Abstract and Keywords
Understandings of environmental law and technology are often co-produced as part of distinctive sociotechnical imaginaries. This essay explores this phenomenon by showing how Hardin’s famous essay, the ‘Tragedy of the Commons’, is capable of being interpreted in two different ways, which provide divergent visions of the potential role of environmental law and technology in addressing environmental problems. The first, and more popular, interpretation characterizes law and technology as instruments for bringing about shifts in morality in light of limited resources. A different reading of Hardin’s essay portrays law and technology in more constitutive terms. Identifying these different characterizations provides a starting point for a richer and more nuanced debate about the interaction between environmental law and technology. This is illustrated by an example from chemicals regulation.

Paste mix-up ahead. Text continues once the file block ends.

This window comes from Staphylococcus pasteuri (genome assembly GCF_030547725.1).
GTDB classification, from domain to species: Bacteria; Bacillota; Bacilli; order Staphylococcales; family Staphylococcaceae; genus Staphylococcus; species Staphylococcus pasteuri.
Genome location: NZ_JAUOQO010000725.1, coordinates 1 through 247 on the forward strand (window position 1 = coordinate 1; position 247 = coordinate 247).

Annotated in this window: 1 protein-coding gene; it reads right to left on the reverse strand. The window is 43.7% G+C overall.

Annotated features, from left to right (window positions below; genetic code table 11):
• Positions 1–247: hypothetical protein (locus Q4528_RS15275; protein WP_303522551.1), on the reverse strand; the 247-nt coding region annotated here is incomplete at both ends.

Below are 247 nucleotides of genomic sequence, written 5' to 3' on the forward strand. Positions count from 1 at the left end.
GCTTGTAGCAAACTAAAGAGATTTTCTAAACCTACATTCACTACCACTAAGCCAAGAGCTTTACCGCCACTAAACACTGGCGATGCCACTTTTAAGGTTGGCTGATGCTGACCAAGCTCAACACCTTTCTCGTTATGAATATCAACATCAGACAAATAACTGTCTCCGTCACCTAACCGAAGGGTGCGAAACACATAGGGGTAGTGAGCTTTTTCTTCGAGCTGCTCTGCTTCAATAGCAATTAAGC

Access to the complete content on Oxford Handbooks Online requires a subscription or purchase. Public users are able to search the site and view the abstracts and keywords for each book and chapter without a subscription.
If you have purchased a print title that contains an access token, please see the token for information about how to register your code.